Wednesday 1 February 2023 Dublin: 8°C
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Race For Sam: The 8 teams left in the hunt for September glory
The aspirations of the remaining sides competing in the All-Ireland senior football championship are assessed.


They have been here before and… this is actually unchartered territory for Cavan. Since the inception of the qualifiers in 2001, Cavan have never reached this stage of the championship.

Last Saturday’s tie against London was the first time a Cavan senior football side had appeared in Croke Park on the championship stage since 1997.

The player they cannot do without is… Cian Mackey. Cavan’s prolonged run this year has been based around an organized defensive structure but they have also needed attacking inspiration to chisel out wins.

Martin Dunne and Eugene Keating may have fired in scores but Mackey’s lung-bursting runs and creativity have helped supply the bullets. Mackey has also shown an eye for a score himself from the moment he crashed home that splendid goal against Armagh in the preliminary round.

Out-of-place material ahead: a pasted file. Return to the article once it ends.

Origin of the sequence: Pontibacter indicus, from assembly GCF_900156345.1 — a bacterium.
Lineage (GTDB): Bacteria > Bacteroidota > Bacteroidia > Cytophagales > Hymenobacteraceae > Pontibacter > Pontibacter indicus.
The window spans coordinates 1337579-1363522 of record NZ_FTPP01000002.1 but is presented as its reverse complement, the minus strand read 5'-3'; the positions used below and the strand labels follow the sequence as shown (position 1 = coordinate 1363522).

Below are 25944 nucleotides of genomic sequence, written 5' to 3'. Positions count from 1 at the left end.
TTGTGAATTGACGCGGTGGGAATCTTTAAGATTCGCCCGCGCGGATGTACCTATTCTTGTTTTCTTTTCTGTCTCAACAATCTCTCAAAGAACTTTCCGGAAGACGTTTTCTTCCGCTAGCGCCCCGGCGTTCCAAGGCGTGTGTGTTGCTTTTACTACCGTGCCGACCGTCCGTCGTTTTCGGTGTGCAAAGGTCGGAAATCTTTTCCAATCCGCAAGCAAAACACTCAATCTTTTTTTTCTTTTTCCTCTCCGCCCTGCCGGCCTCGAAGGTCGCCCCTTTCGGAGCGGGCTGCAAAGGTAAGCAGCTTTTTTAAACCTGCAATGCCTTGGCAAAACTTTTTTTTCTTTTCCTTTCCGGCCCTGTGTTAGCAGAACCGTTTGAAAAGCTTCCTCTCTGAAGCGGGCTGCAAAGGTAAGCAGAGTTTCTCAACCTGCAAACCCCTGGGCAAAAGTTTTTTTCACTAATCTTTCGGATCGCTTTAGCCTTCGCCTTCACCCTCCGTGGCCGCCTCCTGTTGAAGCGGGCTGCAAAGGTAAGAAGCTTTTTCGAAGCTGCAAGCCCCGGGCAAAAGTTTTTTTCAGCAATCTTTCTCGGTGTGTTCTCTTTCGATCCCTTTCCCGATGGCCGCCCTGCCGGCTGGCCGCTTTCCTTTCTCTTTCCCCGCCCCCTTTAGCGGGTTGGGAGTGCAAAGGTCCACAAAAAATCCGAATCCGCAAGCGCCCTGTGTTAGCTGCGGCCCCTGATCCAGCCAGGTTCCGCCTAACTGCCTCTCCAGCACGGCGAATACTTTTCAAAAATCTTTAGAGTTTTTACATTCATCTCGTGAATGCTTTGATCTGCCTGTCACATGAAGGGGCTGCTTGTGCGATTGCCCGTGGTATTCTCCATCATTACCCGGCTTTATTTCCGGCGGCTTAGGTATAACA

They will be happy because… they are still in the championship. For a success-starved county, it a huge boost to be still involved in the championship in August. Cavan are getting set for their seventh championship game this summer and it’s been a wonderful run for their young and emerging outfit.

They will be worried because… they have reached a stage in the summer when the stakes are high and the opposition possess genuine quality. Are Kerry going to be a class above what Cavan have met so far?

Cavan’s Martin Dunne and Eugene Keating
Pic: INPHO/Morgan Treacy


They have been here before and…consistently succeeded. This is Cork’s tenth All-Ireland senior football quarter-final and their ninth in succession. The 2011 loss to Mayo is their solitary defeat at the last eight stage while they thumped Kildare at this juncture last year by 13 points.

The player they cannot do without is… Patrick Kelly. Possesses the guile and craft to unlock opposition defenses from the half-forward line for Cork.

His importance was emphasized in the change in Cork’s fortunes when he came on as a second-half substitute against Galway last week. The flip side is that he was on the bench in the first place due to a hip injury that continues to hamper him and robs Cork of a key figure.